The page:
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Note to directors: EVERYBODY knows this scene, it’s NEVER been needed in a film

 

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Films That Should’ve Been Made In A Different Medium

Now I’m not saying these films shouldn’t have been made. Just it would be nice if they got made in different mediums.

1. The Boat That Rocked

What It Should Have Been: A TV Series.

The two main complaints people had about this film were that it was too long and had a disjointed plot. Both of these problems would’ve been solved if it was a TV series instead of a film. Would it have got the same cast though? I like to think it would’ve done. It’s a mostly British cast and the British attitude seems to be “you’re never too big for TV”. And plus imagine the end; after weeks and weeks with these characters when the boat is sinking at the end it would bring a tear to your eye. The many plots could have an episode each but the underlying plots would be A) Carl trying to find his father. B) The closing of the station. And probably would be a good idea to lose the slightly rapey scene in it, that was majorly uncomfortable to watch and had no place in it.

2. Zombieland

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What It Should Have Been: A Comic

This film was basically a comic anyway; and it would’ve been nice to see what would’ve become of it if budget wasn’t a factor. Then maybe have a film based on the comic so Jesse Eisenberg can be in a comic book adaptation that doesn’t suck.

3. Unbreakable.

What It Should Have Been: A book.

Some things are more acceptable in books such as films. Many of which are present in this film. It has a great plot and terrific build up but it’s just not suited to cinema. As a book however it would have been fantastic. The trouble is is that it is a really average film if you take away the twist, you have to finish watching it to like it, there’s nothing in it that keeps you watching whilst you are watching it. As such if you get interrupted halfway through it, you’re not likely to come back to it. Alternatively you take this film and condense it into an hour-long TV show, make it the pilot episode of a new series.

4. The Final Destination.

What It Should Have Been: Video Game

The film was, well it was just silly. And not in a good way. I think it would’ve been silly in a good way if the first few films in the series weren’t so serious. After the those this seemed practically childish by comparison. By this point I it would have been smarter to franchise this into other mediums. I mean; picture this film as a video game, not a top-level full price one, but a small downloadable one on xbox live or something: you control death and have to set needlessly complex traps to kill people. The more complex, violent and deadly, the more points. Once you get a certain amount of points you can get upgrades to kill people more efficiently (explosions etc). Actually I want that game now. Or, just have Telltale make it; you play as one of the characters avoiding death. The advantage of that is that it would be REALLY easy to market and gain interest: you release a quick demo online with a random title; you control a teenager investigating the death of his/her friend. Standard Tell-Tale stuff, but at the end of the level; you die via a series of convoluted accidents, and the game reveals it’s a Final Destination one.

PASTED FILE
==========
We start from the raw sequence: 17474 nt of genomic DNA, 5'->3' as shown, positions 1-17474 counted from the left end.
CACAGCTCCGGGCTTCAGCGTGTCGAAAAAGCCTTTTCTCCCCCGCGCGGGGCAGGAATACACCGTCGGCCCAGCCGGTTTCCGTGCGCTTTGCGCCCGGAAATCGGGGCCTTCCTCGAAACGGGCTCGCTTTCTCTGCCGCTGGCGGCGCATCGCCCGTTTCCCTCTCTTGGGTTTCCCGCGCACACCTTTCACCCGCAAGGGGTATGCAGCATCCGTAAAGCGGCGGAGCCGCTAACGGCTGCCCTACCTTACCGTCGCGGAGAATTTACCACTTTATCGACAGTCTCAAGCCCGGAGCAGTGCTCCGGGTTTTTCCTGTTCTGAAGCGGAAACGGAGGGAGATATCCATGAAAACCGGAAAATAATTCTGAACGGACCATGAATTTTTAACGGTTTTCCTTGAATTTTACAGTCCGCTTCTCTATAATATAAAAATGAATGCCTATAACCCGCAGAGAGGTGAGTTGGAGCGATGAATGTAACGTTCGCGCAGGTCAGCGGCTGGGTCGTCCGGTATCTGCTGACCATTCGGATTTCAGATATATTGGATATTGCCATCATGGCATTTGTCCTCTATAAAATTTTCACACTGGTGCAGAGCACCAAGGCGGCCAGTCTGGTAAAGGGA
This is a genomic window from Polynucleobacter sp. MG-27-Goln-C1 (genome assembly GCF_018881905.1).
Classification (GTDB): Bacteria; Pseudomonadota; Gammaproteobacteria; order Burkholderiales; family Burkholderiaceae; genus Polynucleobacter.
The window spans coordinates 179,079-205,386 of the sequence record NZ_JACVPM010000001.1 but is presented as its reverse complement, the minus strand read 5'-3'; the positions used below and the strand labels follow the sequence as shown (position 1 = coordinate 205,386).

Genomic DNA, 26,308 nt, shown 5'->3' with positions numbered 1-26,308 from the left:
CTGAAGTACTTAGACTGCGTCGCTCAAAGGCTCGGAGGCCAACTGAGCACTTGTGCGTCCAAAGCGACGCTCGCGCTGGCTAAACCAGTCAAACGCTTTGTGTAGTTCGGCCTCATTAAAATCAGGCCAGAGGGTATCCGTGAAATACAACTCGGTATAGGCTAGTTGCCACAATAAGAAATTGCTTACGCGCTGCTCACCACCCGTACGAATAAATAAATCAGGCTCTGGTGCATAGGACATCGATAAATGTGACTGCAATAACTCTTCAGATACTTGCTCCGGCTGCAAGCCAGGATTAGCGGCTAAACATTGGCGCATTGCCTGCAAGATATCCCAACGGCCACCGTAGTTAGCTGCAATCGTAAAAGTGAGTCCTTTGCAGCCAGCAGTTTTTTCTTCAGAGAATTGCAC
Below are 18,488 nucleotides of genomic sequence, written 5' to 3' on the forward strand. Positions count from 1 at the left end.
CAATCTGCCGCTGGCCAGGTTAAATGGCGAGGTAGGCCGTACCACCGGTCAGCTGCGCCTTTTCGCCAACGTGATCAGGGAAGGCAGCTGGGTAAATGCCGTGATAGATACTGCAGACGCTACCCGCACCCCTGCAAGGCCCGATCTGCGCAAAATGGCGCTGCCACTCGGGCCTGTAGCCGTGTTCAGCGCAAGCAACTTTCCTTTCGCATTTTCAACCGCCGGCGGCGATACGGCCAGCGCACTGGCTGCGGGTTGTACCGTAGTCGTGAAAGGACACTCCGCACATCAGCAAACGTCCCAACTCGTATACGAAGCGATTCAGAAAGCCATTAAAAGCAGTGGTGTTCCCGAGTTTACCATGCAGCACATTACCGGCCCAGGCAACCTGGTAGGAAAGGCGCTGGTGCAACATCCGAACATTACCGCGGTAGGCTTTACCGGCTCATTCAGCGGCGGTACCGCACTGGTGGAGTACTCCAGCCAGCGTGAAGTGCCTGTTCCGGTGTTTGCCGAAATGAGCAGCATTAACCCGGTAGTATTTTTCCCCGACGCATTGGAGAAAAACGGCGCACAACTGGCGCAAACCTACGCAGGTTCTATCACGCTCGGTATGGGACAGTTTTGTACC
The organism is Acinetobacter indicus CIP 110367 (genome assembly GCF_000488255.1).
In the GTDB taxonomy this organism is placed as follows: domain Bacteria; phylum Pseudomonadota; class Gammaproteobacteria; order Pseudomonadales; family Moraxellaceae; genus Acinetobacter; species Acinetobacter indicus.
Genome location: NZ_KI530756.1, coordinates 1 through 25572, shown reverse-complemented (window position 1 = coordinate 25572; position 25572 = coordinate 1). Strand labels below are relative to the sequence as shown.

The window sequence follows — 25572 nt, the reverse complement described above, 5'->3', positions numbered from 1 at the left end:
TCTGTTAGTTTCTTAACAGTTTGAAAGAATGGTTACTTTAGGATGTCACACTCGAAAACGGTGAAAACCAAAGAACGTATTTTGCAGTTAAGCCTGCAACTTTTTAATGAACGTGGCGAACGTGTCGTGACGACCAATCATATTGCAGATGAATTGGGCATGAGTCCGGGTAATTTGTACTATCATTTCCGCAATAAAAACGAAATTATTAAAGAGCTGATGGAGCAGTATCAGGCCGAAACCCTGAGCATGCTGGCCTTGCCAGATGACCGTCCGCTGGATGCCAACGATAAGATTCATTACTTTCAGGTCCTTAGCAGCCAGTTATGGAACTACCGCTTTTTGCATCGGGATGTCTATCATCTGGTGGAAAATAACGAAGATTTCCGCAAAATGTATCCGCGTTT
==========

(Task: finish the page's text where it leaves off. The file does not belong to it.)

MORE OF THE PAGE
I also was going to have: Fant4stic should have been; a muffin basket, because anything would have been better than that film. But then I realised if that film was a muffin basket, it would probably poison people.

Why we love…Adrian Mole

Today is 10th April 2017, three years to the day that Sue Townsend passed away at the age of 68. While she did write other books, (The Queen And I in particular is brilliant) it’s Adrian Mole that she’ll be forever associated with. `They’re the books that basically got me into reading. That and Horrible Histories are the books I can remember from my childhood that I still keep today (well I say childhood, I was about 10 when I started reading them). And it turns out I’m not alone in that (well, the Adrian Mole books anyway, sadly not enough people read Horrible Histories). I remember when she died, i spent the day browsing the comments section of websites and searching on Twitter, finding many people who had a similar experience: they read the books as children, liked them and had it kick of an appreciation of literature, read them again as adults, loved them.

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What started as just one book a family member told me to read has no spread out into a love of literature for which I am glad. I have read books that made me laugh, books that made me cry, and books that changed the way I view the world, and it’s all because of a fictional pretentious teenager from the Midlands. It was the first time I saw a main character who didn’t have the characteristics of a main character. He wasn’t popular, he didn’t have any skills, and (despite what he may have thought) he wasn’t very clever either. This wasn’t the story of something amazing, it was the story of something very ordinary, and that in of itself was amazing.